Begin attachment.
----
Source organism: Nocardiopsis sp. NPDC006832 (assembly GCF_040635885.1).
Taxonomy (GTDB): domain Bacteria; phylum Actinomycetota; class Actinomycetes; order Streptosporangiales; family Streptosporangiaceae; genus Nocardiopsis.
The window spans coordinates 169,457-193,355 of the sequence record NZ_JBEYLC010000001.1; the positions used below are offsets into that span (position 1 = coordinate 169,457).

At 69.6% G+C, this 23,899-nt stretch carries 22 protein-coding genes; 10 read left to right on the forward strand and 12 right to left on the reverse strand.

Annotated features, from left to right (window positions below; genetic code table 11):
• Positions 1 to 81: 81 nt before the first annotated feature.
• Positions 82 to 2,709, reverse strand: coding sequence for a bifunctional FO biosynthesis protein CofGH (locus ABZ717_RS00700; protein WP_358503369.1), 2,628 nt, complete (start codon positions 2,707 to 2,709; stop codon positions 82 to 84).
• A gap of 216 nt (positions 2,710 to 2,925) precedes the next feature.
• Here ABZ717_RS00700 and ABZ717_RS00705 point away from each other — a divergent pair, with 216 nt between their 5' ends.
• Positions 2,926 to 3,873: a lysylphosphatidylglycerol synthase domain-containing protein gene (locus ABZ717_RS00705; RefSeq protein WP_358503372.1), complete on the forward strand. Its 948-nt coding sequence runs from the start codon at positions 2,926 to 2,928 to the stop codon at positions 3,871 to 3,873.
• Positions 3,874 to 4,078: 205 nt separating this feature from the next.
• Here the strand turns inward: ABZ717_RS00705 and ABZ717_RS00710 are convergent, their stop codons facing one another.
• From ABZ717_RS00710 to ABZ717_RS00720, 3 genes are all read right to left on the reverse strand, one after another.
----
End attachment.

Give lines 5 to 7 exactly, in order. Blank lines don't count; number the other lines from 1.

Annotated features, from left to right (window positions below; genetic code table 11):
• Positions 1 to 81: 81 nt before the first annotated feature.
• Positions 82 to 2,709, reverse strand: coding sequence for a bifunctional FO biosynthesis protein CofGH (locus ABZ717_RS00700; protein WP_358503369.1), 2,628 nt, complete (start codon positions 2,707 to 2,709; stop codon positions 82 to 84).